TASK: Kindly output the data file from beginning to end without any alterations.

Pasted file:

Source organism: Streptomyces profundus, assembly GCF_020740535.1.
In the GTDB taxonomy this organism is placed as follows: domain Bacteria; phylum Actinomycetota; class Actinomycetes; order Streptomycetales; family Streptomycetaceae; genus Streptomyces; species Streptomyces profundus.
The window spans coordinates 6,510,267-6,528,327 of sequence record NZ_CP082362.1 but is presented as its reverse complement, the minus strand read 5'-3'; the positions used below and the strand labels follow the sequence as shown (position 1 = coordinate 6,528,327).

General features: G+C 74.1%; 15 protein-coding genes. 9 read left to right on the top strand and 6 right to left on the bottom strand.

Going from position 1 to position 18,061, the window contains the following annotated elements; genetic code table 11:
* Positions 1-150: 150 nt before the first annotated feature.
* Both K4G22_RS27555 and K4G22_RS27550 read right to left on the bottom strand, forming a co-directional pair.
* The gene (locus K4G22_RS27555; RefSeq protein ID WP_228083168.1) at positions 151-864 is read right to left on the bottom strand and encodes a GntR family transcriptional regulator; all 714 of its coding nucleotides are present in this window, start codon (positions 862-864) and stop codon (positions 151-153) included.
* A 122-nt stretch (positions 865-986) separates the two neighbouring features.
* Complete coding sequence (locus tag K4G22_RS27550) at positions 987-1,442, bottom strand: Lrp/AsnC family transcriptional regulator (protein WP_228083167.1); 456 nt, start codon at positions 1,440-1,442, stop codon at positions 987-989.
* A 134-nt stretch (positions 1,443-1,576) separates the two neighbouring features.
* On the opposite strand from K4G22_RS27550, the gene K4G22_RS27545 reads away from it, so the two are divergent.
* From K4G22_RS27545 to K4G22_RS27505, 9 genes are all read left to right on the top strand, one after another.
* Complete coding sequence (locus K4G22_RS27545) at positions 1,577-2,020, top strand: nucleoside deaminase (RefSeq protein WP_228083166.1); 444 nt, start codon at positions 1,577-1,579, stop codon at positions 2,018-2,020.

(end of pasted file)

Source organism: Streptomyces profundus, assembly GCF_020740535.1.
In the GTDB taxonomy this organism is placed as follows: domain Bacteria; phylum Actinomycetota; class Actinomycetes; order Streptomycetales; family Streptomycetaceae; genus Streptomyces; species Streptomyces profundus.
The window spans coordinates 6,510,267-6,528,327 of sequence record NZ_CP082362.1 but is presented as its reverse complement, the minus strand read 5'-3'; the positions used below and the strand labels follow the sequence as shown (position 1 = coordinate 6,528,327).

General features: G+C 74.1%; 15 protein-coding genes. 9 read left to right on the top strand and 6 right to left on the bottom strand.

Going from position 1 to position 18,061, the window contains the following annotated elements; genetic code table 11:
* Positions 1-150: 150 nt before the first annotated feature.
* Both K4G22_RS27555 and K4G22_RS27550 read right to left on the bottom strand, forming a co-directional pair.
* The gene (locus K4G22_RS27555; RefSeq protein ID WP_228083168.1) at positions 151-864 is read right to left on the bottom strand and encodes a GntR family transcriptional regulator; all 714 of its coding nucleotides are present in this window, start codon (positions 862-864) and stop codon (positions 151-153) included.
* A 122-nt stretch (positions 865-986) separates the two neighbouring features.
* Complete coding sequence (locus tag K4G22_RS27550) at positions 987-1,442, bottom strand: Lrp/AsnC family transcriptional regulator (protein WP_228083167.1); 456 nt, start codon at positions 1,440-1,442, stop codon at positions 987-989.
* A 134-nt stretch (positions 1,443-1,576) separates the two neighbouring features.
* On the opposite strand from K4G22_RS27550, the gene K4G22_RS27545 reads away from it, so the two are divergent.
* From K4G22_RS27545 to K4G22_RS27505, 9 genes are all read left to right on the top strand, one after another.
* Complete coding sequence (locus K4G22_RS27545) at positions 1,577-2,020, top strand: nucleoside deaminase (RefSeq protein WP_228083166.1); 444 nt, start codon at positions 1,577-1,579, stop codon at positions 2,018-2,020.